Source: Soaring Cafe
This is an incredible photo depicting the wake vorticies generated by aircraft. The two counter rotating vortices are clearly visible in the cloud as it spins around.
Vorticies generated by smaller aircraft are almost negligible, however, vorticies generated by larger, heavier aircraft can be extremely dangerous. The aircraft’s weight, speed and shape (configuration) govern the strength of the vorticies it creates.
The U.S. Federal Aviation Administration (FAA) states that between 1983 and 2000, there were 130 aircraft accidents and 60 aircraft incidents in the U.S. that resulted from probable encounters with wake turbulence. 14 of these accidents were fatal (11%). Eighty-seven of the accidents (67%) and forty-seven of the incidents (87%) occurred at or below 200 feet above ground level.
Sholto Hamilton “Dick” GEORGESON
May 7, 1922 – March 27, 2014
It is with a heavy heart that I write this blog posting. On Thursday March 27, 2014, the world lost a lovely man, Dick Georgeson. His full name was Sholto Hamilton Georgeson but everyone called him “Dick”.
Dick grew up in New Zealand and was a pioneer New Zealand glider pilot. He discovered the potential of the Makenzie Country (near the center of the south island of New Zealand) mountain wave system and even diagrammed it out on paper.
On December 16, 1960, Dick set a world height record and soared his wooden Skylark 3F Glider, registration ZK-GCF, to 34,395 feet (10,484 meters). For the next twenty years Dick went on to set many more world records and New Zealand records in various gliders.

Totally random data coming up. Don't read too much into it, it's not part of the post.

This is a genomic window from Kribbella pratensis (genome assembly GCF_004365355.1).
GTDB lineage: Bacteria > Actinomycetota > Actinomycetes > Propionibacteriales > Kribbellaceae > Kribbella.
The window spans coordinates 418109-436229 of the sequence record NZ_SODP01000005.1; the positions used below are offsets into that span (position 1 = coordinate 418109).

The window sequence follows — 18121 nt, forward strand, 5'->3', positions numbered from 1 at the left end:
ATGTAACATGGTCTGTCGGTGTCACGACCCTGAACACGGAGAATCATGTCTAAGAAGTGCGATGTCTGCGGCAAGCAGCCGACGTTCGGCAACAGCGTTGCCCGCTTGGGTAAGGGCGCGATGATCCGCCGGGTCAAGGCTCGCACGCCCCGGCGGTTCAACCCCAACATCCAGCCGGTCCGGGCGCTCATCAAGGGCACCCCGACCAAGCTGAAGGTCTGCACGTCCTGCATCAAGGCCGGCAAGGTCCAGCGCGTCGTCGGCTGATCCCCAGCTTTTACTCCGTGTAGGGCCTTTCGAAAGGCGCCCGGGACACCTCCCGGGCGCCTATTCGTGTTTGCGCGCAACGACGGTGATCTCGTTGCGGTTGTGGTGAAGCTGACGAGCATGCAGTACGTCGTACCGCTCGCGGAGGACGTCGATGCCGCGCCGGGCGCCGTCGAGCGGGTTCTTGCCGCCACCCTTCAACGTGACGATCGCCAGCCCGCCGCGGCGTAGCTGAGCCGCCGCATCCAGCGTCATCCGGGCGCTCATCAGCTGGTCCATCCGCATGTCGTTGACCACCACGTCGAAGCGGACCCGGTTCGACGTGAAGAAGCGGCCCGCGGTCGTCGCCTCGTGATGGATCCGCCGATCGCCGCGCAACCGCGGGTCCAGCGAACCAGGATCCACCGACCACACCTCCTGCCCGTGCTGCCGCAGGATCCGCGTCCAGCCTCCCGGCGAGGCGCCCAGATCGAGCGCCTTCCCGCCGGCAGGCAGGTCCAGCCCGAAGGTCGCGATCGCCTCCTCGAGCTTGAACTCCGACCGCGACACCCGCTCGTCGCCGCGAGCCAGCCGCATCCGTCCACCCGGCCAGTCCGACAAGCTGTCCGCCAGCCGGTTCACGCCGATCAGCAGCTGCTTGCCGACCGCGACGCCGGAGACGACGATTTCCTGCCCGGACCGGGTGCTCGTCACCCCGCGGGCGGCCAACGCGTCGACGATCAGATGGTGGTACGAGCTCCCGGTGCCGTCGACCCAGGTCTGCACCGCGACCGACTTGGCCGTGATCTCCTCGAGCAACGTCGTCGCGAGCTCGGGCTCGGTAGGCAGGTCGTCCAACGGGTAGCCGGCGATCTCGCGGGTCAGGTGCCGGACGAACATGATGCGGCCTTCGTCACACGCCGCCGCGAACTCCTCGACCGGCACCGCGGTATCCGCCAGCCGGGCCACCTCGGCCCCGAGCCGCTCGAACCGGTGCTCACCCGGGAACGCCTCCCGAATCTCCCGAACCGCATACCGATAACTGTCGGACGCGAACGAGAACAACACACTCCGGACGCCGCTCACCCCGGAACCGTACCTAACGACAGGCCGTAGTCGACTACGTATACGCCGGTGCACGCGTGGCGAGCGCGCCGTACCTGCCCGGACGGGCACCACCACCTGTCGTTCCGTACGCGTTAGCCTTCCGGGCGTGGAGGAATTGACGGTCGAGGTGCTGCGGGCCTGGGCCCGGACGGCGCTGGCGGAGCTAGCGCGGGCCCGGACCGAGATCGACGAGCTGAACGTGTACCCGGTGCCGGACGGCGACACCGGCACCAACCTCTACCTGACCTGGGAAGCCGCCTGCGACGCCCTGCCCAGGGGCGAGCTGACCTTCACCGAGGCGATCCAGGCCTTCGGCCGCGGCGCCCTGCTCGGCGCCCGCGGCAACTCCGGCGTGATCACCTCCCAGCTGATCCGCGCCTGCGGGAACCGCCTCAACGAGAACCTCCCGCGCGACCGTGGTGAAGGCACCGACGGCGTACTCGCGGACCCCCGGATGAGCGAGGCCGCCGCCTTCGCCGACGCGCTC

Dick was so enthusiastic about the weather, discovering new things and was always sending me unusual cloud formation photos that he and I would then spend time trying to figure out how/why they formed.
Dick was so excited about the Perlan Project and had such wonderful insight into the mountain wave when we were flying out of Omarama New Zealand.
Einar Enevolson, the Perlan Project Founder, and I were talking about Dick on the phone yesterday and Einar made a wonderful comment that pretty much sums things up. He said “Isn’t it great that we knew Dick!”
My thoughts and best wishes go out to his family including his children, grand-children and his wife, Anna Wilson. He will be missed dearly!
President, WeatherExtreme Ltd.
Pilot’s view of the first Airbus 380 landing (Lufthansa) at San Francisco International Airport (KSFO): http://www.wimp.com/approachlanding/.
Runway 28R is adjacent to Runway 28L, where recently, Asiana Airlines Flight 214 crash landed on July 6, 2013, killing 3 and injuring almost 200. Weather is not believed to be a cause in the accident. Conditions at KSFO were fair skies, mild temperatures, light winds, perfect visibility, no precipitation, and no forecast of wind shear.
It is incredible how automated the approach and landing sequences appear to be on these ultra-modern aircraft. There are also some pretty spectacular views of the S.F. Bay Area!